What is Listening with the Heart?

What is Really Listening?

Third-ear listening is connecting and engaging with another human being on an emotional, or even spiritual level.

I like how Ann Hart, CEO of Breakthrough Coaching explains it: “If you really want to connect, understand, and influence other people you need the power of listening from the heart. What I mean by heart is NOT the idea of something weak or emotional. The heart energy is actually a source of strength and balance in the body. The heart is a brain [actually your whole body is a brain], far more powerful than the head brain. If you really want to connect, you are going to need the empathetic power of the heart”.

Some of you left-brained people are skeptical about now, right?

But once you “get it” you will understand the power of managing and listening from the heart.

Because bottom line is everyone has a deep desire to be heard and understood. This type of listening strengthens teamwork, reduces stress and conflict, and has many other benefits. It is especially unifying for people who work together.

So What to Do?

Normally we interrupt, ask questions, or offer advice on the outside while on the inside our internal dialogue is preparing for what we’re going to say in response (or we’re judging, etc.). Heart listening requires none of this. Be balanced and neutral; the less you say the better. When you put all your attention on someone else, something very profound changes. Carl Rogers, the famous psychologist, was known for his skill of listening with “positive regard”.

Deep listening is about paying attention. It’s a process of truly hearing and understanding another’s point of view. It sounds simple but it’s not or we would be better at it. We have to learn to listen through another’s “map”, not your own. Put this person first. This “soft” skill has to be the most important skill you can have!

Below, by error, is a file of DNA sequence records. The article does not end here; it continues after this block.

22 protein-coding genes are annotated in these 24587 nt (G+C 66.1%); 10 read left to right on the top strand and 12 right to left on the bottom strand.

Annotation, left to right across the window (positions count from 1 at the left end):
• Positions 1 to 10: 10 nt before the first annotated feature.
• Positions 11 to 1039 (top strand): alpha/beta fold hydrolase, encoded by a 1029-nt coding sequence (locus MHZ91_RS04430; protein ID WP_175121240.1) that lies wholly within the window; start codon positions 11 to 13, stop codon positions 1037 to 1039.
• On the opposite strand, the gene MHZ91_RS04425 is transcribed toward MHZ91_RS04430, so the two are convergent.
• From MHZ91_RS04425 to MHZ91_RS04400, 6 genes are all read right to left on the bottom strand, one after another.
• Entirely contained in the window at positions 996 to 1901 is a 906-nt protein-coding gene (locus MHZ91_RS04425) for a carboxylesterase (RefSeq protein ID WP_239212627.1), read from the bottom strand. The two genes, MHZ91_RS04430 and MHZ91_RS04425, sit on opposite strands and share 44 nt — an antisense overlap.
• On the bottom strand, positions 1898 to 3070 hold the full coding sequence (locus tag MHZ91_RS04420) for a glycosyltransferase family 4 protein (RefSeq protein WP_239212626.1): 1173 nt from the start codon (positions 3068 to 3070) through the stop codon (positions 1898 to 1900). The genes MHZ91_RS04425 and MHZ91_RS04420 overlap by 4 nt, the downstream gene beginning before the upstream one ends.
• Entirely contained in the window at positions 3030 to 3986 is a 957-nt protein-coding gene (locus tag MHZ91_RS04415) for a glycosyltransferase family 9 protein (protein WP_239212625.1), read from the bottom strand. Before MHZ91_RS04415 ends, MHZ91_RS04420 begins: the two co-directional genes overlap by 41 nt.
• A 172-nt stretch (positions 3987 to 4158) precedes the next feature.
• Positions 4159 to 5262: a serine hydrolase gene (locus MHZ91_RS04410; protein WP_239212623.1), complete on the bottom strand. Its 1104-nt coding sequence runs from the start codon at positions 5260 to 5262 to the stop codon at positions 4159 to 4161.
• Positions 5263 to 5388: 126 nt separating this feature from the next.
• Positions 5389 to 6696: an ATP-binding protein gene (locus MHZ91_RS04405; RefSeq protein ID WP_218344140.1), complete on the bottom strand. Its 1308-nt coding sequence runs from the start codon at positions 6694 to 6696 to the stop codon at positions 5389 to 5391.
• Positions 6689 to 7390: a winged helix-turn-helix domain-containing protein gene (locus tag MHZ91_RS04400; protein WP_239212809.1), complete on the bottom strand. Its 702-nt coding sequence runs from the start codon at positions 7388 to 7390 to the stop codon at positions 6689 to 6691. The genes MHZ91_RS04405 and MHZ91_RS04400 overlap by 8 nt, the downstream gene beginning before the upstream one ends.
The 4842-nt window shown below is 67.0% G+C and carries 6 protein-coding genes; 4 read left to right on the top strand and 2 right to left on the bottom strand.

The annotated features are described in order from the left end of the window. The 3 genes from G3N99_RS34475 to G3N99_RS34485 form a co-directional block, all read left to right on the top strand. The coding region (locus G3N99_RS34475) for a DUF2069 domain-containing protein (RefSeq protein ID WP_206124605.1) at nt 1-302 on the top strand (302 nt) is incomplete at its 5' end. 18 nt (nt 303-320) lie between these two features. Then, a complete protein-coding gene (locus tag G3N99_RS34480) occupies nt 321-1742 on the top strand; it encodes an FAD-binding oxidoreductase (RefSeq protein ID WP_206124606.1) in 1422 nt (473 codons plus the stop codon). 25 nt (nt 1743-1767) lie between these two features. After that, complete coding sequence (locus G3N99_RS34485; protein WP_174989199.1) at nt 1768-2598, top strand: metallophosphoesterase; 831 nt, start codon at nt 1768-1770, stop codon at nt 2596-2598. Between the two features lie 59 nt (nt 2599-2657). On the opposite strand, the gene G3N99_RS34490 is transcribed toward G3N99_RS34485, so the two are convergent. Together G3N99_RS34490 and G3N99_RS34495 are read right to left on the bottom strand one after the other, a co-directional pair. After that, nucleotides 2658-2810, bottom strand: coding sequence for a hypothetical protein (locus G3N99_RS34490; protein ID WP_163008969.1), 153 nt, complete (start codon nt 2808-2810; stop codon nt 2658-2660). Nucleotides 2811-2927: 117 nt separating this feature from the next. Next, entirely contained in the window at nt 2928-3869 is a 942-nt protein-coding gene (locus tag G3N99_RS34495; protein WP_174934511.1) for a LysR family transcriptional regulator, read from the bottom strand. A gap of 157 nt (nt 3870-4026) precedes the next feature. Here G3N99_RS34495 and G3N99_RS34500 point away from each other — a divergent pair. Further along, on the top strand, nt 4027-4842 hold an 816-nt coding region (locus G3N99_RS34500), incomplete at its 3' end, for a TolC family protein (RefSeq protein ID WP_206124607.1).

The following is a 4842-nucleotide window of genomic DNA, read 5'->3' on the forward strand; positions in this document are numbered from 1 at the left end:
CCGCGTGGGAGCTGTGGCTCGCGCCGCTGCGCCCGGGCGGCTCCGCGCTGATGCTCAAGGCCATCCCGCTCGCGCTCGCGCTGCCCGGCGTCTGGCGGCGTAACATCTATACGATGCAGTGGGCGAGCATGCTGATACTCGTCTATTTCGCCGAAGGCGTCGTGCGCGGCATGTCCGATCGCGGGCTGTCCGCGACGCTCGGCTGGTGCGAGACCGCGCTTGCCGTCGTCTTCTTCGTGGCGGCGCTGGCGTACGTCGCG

As a coach I constantly work on listening, refining and practicing all the time. It’s hard to suspend the internal dialogue when listening. Plus I get a great thought or suggestion and I’m afraid I’ll forget it by the time they are finished speaking!! We all have our reasons. But I’ve found you need to understand another’s thoughts, feelings, and their “TWIST” (The Way I See Things). It can’t be from your point of view!

In Conclusion

Stephen Covey, author of The 7 Habits of Highly Successful People, nailed it when he said, “Most people do not listen with the intent to understand; they listen with the intent to reply.”

Next month we’ll explore WHY we don’t listen but for now I have an offer! If you have read all the way down here, and you know what habit # is Covey’s “Seek to understand not to be understood”, shoot me a reply and I’ll send the first person a signed copy of my book, The Good Bus, and others the ebook.


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